Deported lawyer Miguna Miguna may have returned safely to his Canadian home, but the drama surrounding his failed entry into Kenya last week could come back to haunt him.
Kenya and the United Arab Emirates are said to be keen on establishing how the lawyer got the Canadian passport that enabled him to travel from Dubai to Toronto on Monday, yet the document had been reported in court last week to have been lost.
Though no investigations have been launched, the passport riddle could open a new battlefront between Miguna, who arrived in Toronto (at midday, Kenyan time) after a 13-hours and 25 minutes flight aboard Air Canada 57 (ACA57), his lawyers and the State.
If it is found that the passport was not lost as alleged in court papers, Dr Miguna could be wanted for perjury when he sets foot in Kenya. Under Kenya law, giving false information in a court attracts a maximum jail sentence of seven years with no option of a fine.
"We are trying to establish how he got the passport for onward travel since it is on record even in court that it was lost," Interior ministry spokesman Mwenda Njoka said on Monday.
An affidavit sworn by lawyer Nelson Havi after Dr Miguna's failed re-deportation last week said Mr Miguna did not have the passport.
"The respondents (government) have unlawfully seized the petitioner (Mr Miguna's) Canadian passport in a clear attempt to have him declared stateless and continue to violate his fundamental rights," Mr Havi said in an affidavit dated March 27 in a case that sought Dr Miguna's release from detention at the Jomo Kenyatta International Airport (JKIA).
On Monday, lawyer Cliff Ombeta, who also represented Dr Miguna, insisted that the legal team's position was that the passport had been snatched from Dr Miguna at JKIA.
"He does not have the passport. When he was being forced to the plane on Monday night, it was missing," Mr Ombeta said, adding, "This thing that the lawyers had the document and that I sneaked it to him in Dubai, is just not true."
Immigration officials said they had to retrieve details of his passport from the system on Wednesday to enable his eventual deportation to Dubai, suggesting that he still did not have a travel document.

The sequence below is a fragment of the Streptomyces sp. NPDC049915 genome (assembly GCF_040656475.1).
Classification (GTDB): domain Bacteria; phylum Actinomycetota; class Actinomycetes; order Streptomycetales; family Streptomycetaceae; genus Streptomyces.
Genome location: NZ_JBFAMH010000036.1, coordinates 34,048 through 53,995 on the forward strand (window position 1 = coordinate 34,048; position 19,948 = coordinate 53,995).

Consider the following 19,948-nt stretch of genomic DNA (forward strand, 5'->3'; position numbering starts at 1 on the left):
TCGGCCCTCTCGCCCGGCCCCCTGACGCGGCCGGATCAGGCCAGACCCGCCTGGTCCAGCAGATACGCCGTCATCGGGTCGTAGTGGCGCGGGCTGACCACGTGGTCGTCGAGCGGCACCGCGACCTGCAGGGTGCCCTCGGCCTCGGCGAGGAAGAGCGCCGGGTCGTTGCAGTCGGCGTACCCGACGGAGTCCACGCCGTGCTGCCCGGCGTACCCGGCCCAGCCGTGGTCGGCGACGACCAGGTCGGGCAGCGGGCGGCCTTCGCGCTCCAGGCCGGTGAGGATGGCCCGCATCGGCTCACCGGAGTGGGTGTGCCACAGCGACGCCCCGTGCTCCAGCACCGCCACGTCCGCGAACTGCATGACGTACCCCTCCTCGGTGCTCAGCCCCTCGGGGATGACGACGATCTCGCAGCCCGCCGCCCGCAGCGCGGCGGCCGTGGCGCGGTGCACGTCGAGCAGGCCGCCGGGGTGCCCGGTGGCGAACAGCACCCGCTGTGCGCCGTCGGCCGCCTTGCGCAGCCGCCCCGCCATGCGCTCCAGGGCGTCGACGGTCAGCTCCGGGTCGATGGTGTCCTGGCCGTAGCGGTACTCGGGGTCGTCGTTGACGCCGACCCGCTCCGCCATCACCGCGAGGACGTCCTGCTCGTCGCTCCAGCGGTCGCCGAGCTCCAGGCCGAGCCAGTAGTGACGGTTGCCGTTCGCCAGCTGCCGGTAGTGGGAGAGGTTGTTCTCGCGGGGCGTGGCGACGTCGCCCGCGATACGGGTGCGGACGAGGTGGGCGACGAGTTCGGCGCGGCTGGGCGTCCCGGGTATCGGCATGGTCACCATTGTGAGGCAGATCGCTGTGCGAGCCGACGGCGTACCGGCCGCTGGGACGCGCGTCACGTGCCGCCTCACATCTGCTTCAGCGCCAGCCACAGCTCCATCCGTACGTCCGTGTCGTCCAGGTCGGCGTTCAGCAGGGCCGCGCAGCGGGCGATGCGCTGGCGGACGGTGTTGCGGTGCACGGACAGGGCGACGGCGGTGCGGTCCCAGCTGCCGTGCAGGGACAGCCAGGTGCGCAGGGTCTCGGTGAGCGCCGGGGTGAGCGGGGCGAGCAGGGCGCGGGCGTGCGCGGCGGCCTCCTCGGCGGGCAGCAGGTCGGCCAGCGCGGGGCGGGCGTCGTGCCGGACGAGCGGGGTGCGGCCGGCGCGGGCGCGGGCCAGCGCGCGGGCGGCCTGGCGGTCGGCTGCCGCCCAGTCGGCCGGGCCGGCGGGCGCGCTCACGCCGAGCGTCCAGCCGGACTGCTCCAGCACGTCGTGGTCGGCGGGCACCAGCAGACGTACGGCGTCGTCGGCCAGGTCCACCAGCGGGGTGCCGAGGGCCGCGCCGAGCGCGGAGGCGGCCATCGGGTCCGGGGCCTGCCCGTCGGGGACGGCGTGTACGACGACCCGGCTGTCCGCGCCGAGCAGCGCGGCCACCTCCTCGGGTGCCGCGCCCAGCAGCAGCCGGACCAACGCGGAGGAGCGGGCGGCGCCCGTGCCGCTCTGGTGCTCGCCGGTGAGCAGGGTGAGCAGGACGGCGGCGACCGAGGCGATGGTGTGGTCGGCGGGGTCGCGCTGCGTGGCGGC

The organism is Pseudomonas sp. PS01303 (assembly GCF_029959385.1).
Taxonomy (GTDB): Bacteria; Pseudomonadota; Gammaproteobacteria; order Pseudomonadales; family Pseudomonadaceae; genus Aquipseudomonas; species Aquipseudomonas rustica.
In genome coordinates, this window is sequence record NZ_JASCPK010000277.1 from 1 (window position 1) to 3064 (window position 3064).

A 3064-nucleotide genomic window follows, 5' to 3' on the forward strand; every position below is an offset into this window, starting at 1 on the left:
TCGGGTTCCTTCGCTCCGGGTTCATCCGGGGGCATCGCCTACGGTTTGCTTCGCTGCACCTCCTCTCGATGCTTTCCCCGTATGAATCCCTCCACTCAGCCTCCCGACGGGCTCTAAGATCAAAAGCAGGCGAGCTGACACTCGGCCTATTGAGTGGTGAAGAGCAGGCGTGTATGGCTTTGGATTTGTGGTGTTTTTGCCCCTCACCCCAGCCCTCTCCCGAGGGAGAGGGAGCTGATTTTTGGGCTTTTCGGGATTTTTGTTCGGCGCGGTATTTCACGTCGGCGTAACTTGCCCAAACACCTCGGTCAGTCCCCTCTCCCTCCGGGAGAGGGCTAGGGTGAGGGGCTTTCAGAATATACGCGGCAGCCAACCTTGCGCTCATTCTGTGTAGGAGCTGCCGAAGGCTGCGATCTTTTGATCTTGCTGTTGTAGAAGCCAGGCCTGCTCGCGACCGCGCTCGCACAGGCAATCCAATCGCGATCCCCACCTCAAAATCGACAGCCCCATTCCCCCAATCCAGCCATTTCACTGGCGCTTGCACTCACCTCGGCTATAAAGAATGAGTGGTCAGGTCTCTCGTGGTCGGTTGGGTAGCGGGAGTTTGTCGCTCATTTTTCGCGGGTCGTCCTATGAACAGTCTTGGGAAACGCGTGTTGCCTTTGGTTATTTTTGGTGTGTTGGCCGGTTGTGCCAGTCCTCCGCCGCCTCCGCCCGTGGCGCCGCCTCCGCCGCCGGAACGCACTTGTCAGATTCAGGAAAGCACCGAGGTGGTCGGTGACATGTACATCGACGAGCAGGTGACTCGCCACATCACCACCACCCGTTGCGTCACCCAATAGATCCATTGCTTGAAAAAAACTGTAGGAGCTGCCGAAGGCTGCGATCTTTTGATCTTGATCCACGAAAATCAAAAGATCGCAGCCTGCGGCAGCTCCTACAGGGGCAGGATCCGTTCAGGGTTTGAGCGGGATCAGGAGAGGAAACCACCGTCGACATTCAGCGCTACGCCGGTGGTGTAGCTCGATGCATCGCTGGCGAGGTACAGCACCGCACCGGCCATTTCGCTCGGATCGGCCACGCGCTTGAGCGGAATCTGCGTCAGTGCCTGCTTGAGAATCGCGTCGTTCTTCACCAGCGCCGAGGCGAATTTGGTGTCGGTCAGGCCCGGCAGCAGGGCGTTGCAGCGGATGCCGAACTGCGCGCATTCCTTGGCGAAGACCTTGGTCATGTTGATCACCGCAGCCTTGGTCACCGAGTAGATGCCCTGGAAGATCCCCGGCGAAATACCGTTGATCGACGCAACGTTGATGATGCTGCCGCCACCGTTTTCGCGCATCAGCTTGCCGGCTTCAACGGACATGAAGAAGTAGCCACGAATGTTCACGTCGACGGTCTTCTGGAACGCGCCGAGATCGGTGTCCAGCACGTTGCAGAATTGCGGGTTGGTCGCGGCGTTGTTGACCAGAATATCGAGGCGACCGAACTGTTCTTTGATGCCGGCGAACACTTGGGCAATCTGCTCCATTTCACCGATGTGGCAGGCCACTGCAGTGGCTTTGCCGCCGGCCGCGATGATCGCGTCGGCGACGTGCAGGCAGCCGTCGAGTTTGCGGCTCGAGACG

During the failed deportation bid on Monday night, hours after he arrived, various sources suggested Dr Miguna had given his passport to one of his lawyers for safe keeping after he refused to have it stamped for his entry into Kenya. After his deportation on Wednesday, there were claims that Canadian officials had processed new travel papers for him.
Immigration officials, however, said this was unlikely because replacements are only made when the originals are lost and after due process.
That has left a possibility that the passport was actually taken to Dr Miguna in Dubai by an emissary. Kenya government officials believe Dr Miguna had given the passport to one of his lawyers. They also said the passport was an issue of investigation in Dubai though no formal inquiry had been made through the Foreign Affairs ministry.
In a statement yesterday, Dr Miguna downplayed the questions surrounding his travel documents.
"On March 28, I was assaulted, drugged and forced out of Kenya unconscious," Dr Miguna declared in the statement minutes after he landed. "The issue here is not how I have travelled to get medical treatment or on what passport. The issue is my abduction, assault, drugging and forceful removal by a rogue regime in defiance of more than 10 court orders!"
He said that he had refused to use or hand over his Canadian document "because I arrived in Kenya on March 26 as a Kenyan born citizen."
"After my medical treatment abroad, I intend to immediately return to Kenya and to continue with the struggle for a better and just society that we Kenyans have been yearning for 55 years!"
Meanwhile, the parliamentary committee that oversees the Interior ministry is on Tuesday scheduled to meet Interior Cabinet Secretary, the Inspector General of Police and Principal Secretaries in the ministry on the denial of entry, mistreatment and deportation of Dr Miguna.